PHILADELPHIA - Mayor Kenney announced Saturday that he and city officials from his office made a successful appeal regarding a judge's decision to order the box surrounding the Christopher Columbus statue removed.
The appeal was successful in that Commonwealth Court reviewed Mayor Kenney's appeal and approved a stay on the matter.
As a result, no further actions will be taken regarding the statue at this time and it will remain boxed up.
City representative Kevin Lessard said Saturday night that removal of the covering during the holiday weekend "would pose a serious public safety risk." He earlier said officials would stop any attempt to remove the covering prior to the state court hearing.
Attorney George Bochetto, who represents supporters of the 144-year-old statue, had vowed that it would be visible by the time a scheduled Sunday parade concluded at the plaza.
Common Pleas Court Judge Paula Patrick had said Friday that the city could erect a clear structure to protect the monument but must remove the plywood.
In Philadelphia, a city with a deep Italian heritage, supporters say they consider Columbus an emblem of that heritage. Mayor Jim Kenney said Columbus was venerated for centuries as an explorer but had a "much more infamous" history, enslaving Indigenous people and imposing punishments such as severing limbs or even death.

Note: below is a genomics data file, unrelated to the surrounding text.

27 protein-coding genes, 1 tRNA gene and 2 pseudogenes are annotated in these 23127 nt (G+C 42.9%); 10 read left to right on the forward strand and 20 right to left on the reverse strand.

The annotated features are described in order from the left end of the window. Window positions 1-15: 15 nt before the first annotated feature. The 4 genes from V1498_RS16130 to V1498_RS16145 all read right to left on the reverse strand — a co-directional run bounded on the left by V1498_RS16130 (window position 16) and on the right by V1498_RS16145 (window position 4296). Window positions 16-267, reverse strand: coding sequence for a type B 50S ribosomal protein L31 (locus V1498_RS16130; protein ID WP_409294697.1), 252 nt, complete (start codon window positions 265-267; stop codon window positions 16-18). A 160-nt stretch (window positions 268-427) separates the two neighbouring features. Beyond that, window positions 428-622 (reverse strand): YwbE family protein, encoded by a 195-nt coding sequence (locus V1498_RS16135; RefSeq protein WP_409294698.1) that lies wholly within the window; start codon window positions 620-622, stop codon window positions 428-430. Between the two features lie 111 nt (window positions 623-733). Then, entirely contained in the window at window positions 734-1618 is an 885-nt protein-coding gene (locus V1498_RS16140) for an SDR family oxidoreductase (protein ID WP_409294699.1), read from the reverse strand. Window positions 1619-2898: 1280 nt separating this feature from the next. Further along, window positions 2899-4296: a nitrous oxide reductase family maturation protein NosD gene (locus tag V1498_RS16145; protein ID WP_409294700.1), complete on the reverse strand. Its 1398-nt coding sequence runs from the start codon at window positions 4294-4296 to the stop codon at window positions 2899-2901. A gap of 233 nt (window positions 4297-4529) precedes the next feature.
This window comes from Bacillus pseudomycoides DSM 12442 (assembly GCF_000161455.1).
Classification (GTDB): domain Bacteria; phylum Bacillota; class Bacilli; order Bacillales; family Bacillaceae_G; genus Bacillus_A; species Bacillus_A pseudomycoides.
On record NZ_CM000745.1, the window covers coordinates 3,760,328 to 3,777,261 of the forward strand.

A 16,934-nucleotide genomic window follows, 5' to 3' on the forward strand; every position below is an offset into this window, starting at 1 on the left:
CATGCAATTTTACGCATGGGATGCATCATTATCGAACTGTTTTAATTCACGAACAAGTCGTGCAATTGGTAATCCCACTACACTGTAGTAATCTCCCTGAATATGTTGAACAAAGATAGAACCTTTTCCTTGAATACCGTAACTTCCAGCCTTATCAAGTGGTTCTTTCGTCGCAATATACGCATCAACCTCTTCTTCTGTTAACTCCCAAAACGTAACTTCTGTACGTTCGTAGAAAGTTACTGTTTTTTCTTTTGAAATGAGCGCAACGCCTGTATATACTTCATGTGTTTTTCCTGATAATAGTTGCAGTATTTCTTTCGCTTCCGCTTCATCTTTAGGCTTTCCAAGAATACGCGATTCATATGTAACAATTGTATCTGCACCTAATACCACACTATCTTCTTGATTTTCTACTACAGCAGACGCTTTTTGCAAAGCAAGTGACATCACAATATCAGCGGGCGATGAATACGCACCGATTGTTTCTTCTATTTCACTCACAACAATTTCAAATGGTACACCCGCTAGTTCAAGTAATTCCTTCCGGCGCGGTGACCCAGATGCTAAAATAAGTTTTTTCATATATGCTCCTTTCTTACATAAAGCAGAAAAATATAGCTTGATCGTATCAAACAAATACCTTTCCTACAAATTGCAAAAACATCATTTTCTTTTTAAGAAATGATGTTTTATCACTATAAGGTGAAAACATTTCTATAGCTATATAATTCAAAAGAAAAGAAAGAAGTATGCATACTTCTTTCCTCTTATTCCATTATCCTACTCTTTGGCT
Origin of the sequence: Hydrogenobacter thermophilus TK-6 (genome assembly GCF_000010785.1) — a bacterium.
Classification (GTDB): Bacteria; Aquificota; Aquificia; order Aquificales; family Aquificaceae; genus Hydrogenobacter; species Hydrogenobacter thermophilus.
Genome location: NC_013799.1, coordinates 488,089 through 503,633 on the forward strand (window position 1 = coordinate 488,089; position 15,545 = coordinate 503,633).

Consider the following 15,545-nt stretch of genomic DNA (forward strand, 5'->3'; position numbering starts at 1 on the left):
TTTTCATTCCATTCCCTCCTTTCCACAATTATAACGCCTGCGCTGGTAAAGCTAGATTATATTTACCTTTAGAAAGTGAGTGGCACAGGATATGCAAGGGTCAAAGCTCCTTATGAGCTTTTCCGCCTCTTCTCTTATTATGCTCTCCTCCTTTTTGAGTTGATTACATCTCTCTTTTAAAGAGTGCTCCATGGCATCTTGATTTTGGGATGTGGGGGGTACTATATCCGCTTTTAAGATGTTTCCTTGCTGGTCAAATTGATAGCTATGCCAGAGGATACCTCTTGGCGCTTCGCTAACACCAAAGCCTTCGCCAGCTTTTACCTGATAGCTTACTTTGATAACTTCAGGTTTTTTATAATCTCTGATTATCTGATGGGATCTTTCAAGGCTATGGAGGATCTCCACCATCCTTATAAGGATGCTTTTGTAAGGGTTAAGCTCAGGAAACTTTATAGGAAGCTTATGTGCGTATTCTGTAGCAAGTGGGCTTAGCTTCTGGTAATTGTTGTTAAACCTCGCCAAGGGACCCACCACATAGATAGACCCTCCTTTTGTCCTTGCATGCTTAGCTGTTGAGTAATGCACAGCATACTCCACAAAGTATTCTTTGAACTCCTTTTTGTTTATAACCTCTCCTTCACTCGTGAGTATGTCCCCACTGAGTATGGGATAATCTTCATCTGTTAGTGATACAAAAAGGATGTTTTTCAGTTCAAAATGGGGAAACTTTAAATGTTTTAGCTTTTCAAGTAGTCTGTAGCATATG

Kenney earlier signed an executive order changing the name of the city’s annual Columbus Day holiday to Indigenous Peoples Day. Monday will be the first city holiday under the new name.
After the unrest following the Minneapolis police killing of George Floyd last year, Kenney characterized removing the statue as a matter of public safety. Patrick, however, wrote that the city had failed to provide evidence that the statue’s removal was necessary to protect the public, calling the confrontations "isolated civil unrest."
The judge ruled in August that the statue could remain in the plaza, calling the decision to remove it "baffling" and unsupported by law and based on insufficient evidence. The ruling overturned a decision by a city licensing board that upheld a July 2020 decision by the city historical commission to remove the statue.
The Associated Press contributed to this report
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